Follow-up results

Follow-up was conducted for 94 women who received multiple HPV tests and had a history of positive infections, 25 of which were lost to or refused follow-up, and 69 of which were assessed successfully. The history of positive HPV infection among the follow-up cases in women is shown in Table 4. Among them, 18 had a history of positive infection for 1–2 consecutive years, seven of which turned negative within 2 years, and 11 turned negative within 3 years. The remaining 51 women had a history of positive infection lasting 1–4 years that did not turn negative. The age distribution in respondents is shown in Table 5. Of the 18 women whose infection status turned negative, seven received treatment (one case of surgical (cervical cone resection), 6 cases of drug treatment), and 11 were untreated. Of the 51 patients whose status did not turn negative, 17 received treatment (five cases of surgical, 12 cases of drug treatment). The distribution of high-risk and low-risk infections among the followed-up women is shown in Table 6. High-risk HPV infections (56) were more common than low-risk HPV infections (13). Among the 51 women whose status did not turn negative, 19 had their TCT reexamined. Of the 19 women, 17 had normal TCT results, with no precancerous lesions found, and two had atypical squamous cells. Six women had colposcopies reexamined, five of which showed normal results, and one of which showed chronic cervical mucosal inflammation.

Table 4:
HPV infection history of respondents.
Positive infection history Turn to negative Still positive Total
One year 7 6 13
Two consecutive years 11 32 43
Three consecutive years 0 11 11
Four consecutive years 0 2 2
DOI: 10.7717/peerj.10179/table-4
Table 5:
Age distribution of HPV infection in respondents.
Age group (years) Turn to negative Still positive Total
Treated Untreated Treated Untreated
21–30 2 0 0 2 4
31–40 1 6 6 10 23
41–50 2 2 6 15 25
51–60 2 3 3 5 13
>60 0 0 2 2 4
DOI: 10.7717/peerj.10179/table-5
Table 6:
Distribution of high-risk and low-risk HPV infection in respondents.
HPV genotype Turn to negative Still positive Total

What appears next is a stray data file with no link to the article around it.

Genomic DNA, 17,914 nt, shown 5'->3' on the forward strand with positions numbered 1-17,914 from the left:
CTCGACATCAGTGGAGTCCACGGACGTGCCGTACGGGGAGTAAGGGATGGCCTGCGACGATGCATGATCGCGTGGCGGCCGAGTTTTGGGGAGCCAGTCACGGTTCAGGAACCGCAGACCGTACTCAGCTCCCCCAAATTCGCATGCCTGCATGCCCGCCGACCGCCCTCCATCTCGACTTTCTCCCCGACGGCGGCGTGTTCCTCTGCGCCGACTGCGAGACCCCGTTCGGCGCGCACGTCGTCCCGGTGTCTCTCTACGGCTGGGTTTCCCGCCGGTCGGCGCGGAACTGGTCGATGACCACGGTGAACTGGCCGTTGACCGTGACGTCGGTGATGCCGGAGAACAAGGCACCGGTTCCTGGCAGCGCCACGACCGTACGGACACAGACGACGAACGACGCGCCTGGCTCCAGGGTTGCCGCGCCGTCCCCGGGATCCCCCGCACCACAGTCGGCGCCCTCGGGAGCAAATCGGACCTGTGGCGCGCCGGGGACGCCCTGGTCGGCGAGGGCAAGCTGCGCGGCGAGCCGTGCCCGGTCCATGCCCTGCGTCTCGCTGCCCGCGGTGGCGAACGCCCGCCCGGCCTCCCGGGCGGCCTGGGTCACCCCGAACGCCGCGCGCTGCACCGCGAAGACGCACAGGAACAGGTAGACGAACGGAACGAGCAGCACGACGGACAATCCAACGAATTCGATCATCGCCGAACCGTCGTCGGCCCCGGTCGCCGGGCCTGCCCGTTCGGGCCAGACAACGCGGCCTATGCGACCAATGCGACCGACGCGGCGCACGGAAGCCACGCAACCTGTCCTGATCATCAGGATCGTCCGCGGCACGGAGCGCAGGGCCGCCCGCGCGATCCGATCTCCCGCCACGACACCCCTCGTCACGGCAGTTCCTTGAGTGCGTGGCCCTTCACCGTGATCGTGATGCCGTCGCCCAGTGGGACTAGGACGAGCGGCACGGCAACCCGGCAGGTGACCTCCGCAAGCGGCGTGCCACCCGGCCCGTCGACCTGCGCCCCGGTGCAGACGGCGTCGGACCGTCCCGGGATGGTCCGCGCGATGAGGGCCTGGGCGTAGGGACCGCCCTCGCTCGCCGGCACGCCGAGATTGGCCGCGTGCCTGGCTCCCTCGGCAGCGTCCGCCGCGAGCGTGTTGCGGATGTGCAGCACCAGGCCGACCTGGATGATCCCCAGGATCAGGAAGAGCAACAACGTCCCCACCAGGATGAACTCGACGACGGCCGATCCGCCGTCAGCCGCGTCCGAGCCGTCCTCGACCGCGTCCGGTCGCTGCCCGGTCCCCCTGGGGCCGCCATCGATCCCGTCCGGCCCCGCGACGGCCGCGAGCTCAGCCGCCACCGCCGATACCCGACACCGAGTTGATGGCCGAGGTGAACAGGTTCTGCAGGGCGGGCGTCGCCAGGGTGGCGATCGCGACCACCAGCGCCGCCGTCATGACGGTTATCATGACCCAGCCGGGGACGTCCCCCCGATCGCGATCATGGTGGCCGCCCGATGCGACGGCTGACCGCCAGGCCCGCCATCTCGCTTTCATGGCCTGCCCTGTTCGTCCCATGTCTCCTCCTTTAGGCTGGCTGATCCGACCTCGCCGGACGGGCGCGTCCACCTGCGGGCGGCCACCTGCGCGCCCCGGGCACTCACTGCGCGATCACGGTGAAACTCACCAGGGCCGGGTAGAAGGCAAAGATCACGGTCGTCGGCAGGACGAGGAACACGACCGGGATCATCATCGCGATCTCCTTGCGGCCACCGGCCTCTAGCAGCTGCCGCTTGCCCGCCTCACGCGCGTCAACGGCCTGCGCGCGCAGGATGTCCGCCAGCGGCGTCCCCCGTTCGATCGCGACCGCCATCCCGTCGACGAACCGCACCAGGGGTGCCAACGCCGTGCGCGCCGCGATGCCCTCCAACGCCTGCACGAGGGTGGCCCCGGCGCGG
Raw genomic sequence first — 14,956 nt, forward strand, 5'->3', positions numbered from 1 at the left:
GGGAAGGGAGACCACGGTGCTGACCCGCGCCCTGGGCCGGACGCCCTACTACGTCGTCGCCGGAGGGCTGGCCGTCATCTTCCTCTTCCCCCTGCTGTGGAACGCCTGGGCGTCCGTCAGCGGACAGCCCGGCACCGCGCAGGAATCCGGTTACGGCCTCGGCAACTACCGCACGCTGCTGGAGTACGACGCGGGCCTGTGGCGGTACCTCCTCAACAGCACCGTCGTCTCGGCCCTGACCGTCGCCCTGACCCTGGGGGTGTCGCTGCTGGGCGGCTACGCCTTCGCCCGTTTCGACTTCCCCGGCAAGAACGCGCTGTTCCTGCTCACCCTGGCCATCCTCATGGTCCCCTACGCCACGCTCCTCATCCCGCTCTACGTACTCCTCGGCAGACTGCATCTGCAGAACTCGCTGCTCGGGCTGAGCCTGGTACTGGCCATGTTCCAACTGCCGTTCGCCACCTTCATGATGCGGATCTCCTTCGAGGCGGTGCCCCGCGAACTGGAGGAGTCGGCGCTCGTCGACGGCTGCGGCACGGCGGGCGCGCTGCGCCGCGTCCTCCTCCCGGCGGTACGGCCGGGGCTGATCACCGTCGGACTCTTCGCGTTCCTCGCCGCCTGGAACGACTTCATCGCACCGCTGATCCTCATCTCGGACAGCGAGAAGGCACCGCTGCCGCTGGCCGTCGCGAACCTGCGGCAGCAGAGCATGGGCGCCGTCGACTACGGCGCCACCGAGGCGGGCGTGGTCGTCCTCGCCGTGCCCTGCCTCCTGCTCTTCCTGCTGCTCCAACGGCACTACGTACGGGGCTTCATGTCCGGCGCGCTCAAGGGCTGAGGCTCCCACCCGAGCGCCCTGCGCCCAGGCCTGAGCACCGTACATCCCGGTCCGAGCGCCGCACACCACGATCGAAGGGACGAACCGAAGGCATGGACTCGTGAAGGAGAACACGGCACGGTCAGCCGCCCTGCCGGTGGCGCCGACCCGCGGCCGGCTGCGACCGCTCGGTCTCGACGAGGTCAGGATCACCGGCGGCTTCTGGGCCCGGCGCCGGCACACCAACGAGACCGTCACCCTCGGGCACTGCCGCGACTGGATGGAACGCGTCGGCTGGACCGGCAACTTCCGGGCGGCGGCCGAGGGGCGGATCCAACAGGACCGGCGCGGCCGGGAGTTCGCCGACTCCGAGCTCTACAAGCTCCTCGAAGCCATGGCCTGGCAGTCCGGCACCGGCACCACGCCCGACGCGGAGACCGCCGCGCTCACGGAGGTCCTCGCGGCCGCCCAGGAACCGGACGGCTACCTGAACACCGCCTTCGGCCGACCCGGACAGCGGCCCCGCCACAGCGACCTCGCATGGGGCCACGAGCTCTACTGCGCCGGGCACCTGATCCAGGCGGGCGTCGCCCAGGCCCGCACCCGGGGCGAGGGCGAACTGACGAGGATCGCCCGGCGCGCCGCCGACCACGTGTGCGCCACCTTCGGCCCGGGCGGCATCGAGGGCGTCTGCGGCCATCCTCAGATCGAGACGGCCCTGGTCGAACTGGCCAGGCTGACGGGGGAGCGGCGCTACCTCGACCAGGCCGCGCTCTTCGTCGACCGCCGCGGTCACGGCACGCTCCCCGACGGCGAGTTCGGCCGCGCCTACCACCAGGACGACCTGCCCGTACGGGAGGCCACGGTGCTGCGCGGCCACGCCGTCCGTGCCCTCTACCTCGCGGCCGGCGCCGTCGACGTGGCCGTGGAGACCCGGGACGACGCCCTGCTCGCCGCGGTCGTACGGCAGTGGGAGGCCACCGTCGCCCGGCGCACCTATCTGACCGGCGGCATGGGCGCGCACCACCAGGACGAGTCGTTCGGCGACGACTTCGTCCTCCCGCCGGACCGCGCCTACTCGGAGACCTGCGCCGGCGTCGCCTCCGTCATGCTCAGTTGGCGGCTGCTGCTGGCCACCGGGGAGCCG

Treated Untreated Treated Untreated
High-risk 7 7 15 27 56
Low-risk 0 4 2 7 13
DOI: 10.7717/peerj.10179/table-6

Discussion

Hefei is located in eastern China, on the western end of the Yangtze River delta. It is the capital city of Anhui Province, with a large population (the total population is 7.965 million, including 3.908 million women). Screening and prevention of HPV-related diseases are vital to women’s health and economic development in Hefei.

Globally, the rate of HPV infection among women without cervical lesions is 11.6%–11.7%, with the highest rates in sub-Saharan Africa (24%), Eastern Europe (21.4%), and Latin America (16.1%) (Bruni et al., 2010; Forman et al., 2012). This study analyzed the HPV genotype assay results of 7,222 samples from 6,234 women undergoing routine physical examinations in Hefei. It was found that the total positive rate of HPV infection was 17.13%, which was higher than the average worldwide rate of HPV infection. All participants in our study were over 20 years old. Samples were obtained through routine physical examinations conducted by companies or organizations and did not include samples from women in hospitals or outpatients. Meanwhile, factors such as the level of economic development, population composition, city size, and medical conditions have also caused regional differences in HPV infection rates. Therefore, the HPV infection rate was lower than that in places like Beijing (25.2%) (Hong et al., 2014), Shanghai (18.98%) (Zhang et al., 2018), and Jiangsu Province (26.92%) (Zhang et al., 2019).

The prevalence of HPV infection in 37 cities in China shows a “two-peak” pattern, with one peak in the 15–19-year age group, followed by a second peak in the 50–60-year age group (Wang et al., 2015). The risk of HPV infection is highest after the first sexual encounter, and most women are able to clear the virus within six months to two years through the autoimmune system (Baseman & Koutsky, 2005). The HPV infection rate was reduced in women >20 years old, which might be related to their lifestyle, safety measures, and frequency of sexual intercourse. In our study, women were more susceptible at 51–60 years of age, suggesting that hormonal changes due to the decreases in ovarian function might lead to endocrine disorders, lower immune function, decreased ability to clear viruses, or the reactivation of the latent viruses (Althoff et al., 2009; Li, 2018).